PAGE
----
How a Medal of Honor Recipient Inspired a ‘Fighting Team Which Could Not Be Stopped’

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Sgt. James P. Connor after receiving the Medal of Honor, March 1945. (U.S. Army)

When Army Sgt. James Connor landed at Cape Cavalaire, France, in August 1944, he was already a seasoned veteran of storming beaches. He landed in North Africa during Operation Torch, helped capture Sicily and then stormed the beaches of the Italian Peninsula.

More than a month after the Allied invasion of Normandy, Connor was to take part in another invasion of Axis-held territory, this time in southern France. Operation Dragoon was intended to put extra pressure on the Axis in France by opening a second front there and capturing critical Mediterranean ports.

Part of the invasion fleet of "Operation Dragoon," the invasion of Southern France, off the French Mediterranean coast, circa August 1944. (U.S. Navy)

On Aug. 15, 1944, Connor was on a battle patrol as part of the Army’s 7th Infantry, 3rd Infantry Division on Red Beach. His platoon’s target was the Axis defensive positions along Cape Cavalaire. Taking the redoubts wouldn’t be easy. The entrenched defenders had a firing position that gave them command of the entire beach. Without Connor’s platoon, the Allies never would have been able to land.

The fighting began almost immediately. Connor and the platoon’s lieutenant were hit by a hanging mine. The officer was killed, and Connor received a serious wound to his neck. According to his Medal of Honor citation, refusing medical care, he “practically carried” it across the beach through a hailstorm of small-arms fire, mortars and anti-aircraft flak.

As they ran for the entrenchments, Connor killed two snipers attempting to pick off members of his unit. The platoon sergeant was killed in the mad dash, and Connor took command. He was wounded yet again, with a shot that lacerated his shoulder and back, but the seemingly indestructible soldier pushed his men on.

They ran onward through a wall of “almost impregnable mortar concentrations,” finally reaching their objective: a series of defenses scattered with machine-gun nests and snipers. There, a bullet to the leg finally took Connor down -- but not out.

Though he could not stand up and the platoon was down to fewer than 12 men from its original 36, Connor took a prone position and directed the platoon’s assault. Despite decimated numbers, the inspiration from Connor and his leadership won the day. They outflanked the Axis defenders, killing seven, capturing 40 and completed their mission.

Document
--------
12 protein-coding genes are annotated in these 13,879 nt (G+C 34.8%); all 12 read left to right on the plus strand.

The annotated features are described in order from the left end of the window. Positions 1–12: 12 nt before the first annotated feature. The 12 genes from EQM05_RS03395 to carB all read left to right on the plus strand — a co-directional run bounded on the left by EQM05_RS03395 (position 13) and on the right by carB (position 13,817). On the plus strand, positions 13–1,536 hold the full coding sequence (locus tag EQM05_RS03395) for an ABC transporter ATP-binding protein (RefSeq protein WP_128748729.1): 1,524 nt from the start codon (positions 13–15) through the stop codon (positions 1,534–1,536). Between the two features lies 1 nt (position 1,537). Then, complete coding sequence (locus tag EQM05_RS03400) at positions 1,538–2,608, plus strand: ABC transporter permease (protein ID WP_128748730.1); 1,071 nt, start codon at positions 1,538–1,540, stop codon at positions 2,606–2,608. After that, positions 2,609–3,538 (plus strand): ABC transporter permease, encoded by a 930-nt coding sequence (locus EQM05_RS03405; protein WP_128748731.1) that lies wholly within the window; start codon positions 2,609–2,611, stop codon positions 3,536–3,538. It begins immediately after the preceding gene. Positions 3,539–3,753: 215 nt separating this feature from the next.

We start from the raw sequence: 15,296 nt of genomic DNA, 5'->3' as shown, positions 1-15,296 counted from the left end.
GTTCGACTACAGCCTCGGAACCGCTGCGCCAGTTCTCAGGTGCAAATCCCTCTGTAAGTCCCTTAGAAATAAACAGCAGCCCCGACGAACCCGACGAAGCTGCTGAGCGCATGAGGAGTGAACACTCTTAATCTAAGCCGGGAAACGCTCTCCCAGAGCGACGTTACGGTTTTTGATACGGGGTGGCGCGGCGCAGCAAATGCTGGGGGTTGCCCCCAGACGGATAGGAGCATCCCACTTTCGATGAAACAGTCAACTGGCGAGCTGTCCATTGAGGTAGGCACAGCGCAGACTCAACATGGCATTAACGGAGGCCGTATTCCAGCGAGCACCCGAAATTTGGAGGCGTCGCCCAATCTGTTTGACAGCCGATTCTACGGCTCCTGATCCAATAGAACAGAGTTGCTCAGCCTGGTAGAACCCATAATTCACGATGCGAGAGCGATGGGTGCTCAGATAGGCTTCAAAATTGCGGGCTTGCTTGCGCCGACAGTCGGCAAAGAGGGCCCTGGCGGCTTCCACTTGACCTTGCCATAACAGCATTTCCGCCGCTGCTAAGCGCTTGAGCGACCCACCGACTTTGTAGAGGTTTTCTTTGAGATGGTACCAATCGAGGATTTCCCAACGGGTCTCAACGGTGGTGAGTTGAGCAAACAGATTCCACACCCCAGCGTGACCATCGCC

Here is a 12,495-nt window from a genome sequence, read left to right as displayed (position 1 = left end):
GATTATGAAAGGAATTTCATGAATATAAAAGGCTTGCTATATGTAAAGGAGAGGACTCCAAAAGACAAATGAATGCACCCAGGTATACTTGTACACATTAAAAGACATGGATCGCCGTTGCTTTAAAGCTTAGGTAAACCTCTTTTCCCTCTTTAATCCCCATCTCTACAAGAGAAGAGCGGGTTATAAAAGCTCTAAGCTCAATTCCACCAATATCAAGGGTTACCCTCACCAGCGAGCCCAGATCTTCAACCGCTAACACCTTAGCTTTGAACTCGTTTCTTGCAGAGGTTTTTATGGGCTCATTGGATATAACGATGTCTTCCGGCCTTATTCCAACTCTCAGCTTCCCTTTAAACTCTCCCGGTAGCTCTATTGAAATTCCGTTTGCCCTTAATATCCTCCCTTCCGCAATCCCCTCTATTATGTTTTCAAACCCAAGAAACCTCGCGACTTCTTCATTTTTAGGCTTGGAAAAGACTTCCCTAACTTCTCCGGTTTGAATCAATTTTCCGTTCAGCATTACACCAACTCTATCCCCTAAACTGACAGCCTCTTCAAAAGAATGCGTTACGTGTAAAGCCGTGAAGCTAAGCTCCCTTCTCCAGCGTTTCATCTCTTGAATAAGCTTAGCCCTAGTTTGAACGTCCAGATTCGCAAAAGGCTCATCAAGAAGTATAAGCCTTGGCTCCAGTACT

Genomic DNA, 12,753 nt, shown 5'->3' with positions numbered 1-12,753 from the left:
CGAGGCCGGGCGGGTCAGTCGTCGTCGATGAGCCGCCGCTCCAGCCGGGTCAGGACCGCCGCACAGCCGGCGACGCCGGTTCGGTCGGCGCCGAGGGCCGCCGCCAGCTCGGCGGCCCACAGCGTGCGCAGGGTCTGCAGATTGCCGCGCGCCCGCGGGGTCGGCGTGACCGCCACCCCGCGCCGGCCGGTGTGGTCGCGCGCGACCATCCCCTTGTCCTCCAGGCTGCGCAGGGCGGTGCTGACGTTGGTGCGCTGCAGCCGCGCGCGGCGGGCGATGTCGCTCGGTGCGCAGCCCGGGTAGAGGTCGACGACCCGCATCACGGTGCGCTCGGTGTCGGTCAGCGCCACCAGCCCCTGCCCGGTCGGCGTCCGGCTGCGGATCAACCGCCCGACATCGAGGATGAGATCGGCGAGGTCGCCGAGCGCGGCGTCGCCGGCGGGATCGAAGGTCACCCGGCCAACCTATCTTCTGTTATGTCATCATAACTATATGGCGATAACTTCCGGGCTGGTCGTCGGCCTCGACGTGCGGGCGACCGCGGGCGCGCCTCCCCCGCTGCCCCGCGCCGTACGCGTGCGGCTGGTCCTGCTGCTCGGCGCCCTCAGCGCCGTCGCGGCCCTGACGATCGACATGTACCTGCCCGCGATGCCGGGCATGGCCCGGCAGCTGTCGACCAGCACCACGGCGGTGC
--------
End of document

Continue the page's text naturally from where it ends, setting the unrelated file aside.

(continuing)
In Connor's Medal of Honor citation, the Army said “his repeated examples of tenaciousness and indomitable spirit ... transmitted his heroism to his men until they became a fighting team which could not be stopped.”

With the series of fortifications that overlooked Red Beach under Allied control, the rest of the invasion force was cleared to land unimpeded. Only nine of the original 36 members of Connor’s battle patrol survived the assault, including Connor himself.

Red Beach landing site during Operation Dragoon in 1944. (U.S. Navy)

Connor was told he would be headed home as he recovered in a hospital in Italy, but he soon received orders to return to combat in France. Within a week, the Army discovered its error and took him out of the fighting.

In March 1945, Connor was still in France to receive the Medal of Honor from Lt. Gen. Alexander Patch, who commanded Operation Dragoon. By May of that year, he was back in his native Delaware after fighting in Europe for almost the entirety of World War II.

President Harry S. Truman invited Connor to the White House to honor his actions during Operation Dragoon and his service throughout the war. He met with the president on May 7, 1945, the day Germany surrendered to the Allies.

-- Blake Stilwell can be reached at blake.stilwell@military.com. He can also be found on Twitter @blakestilwell or on Facebook.

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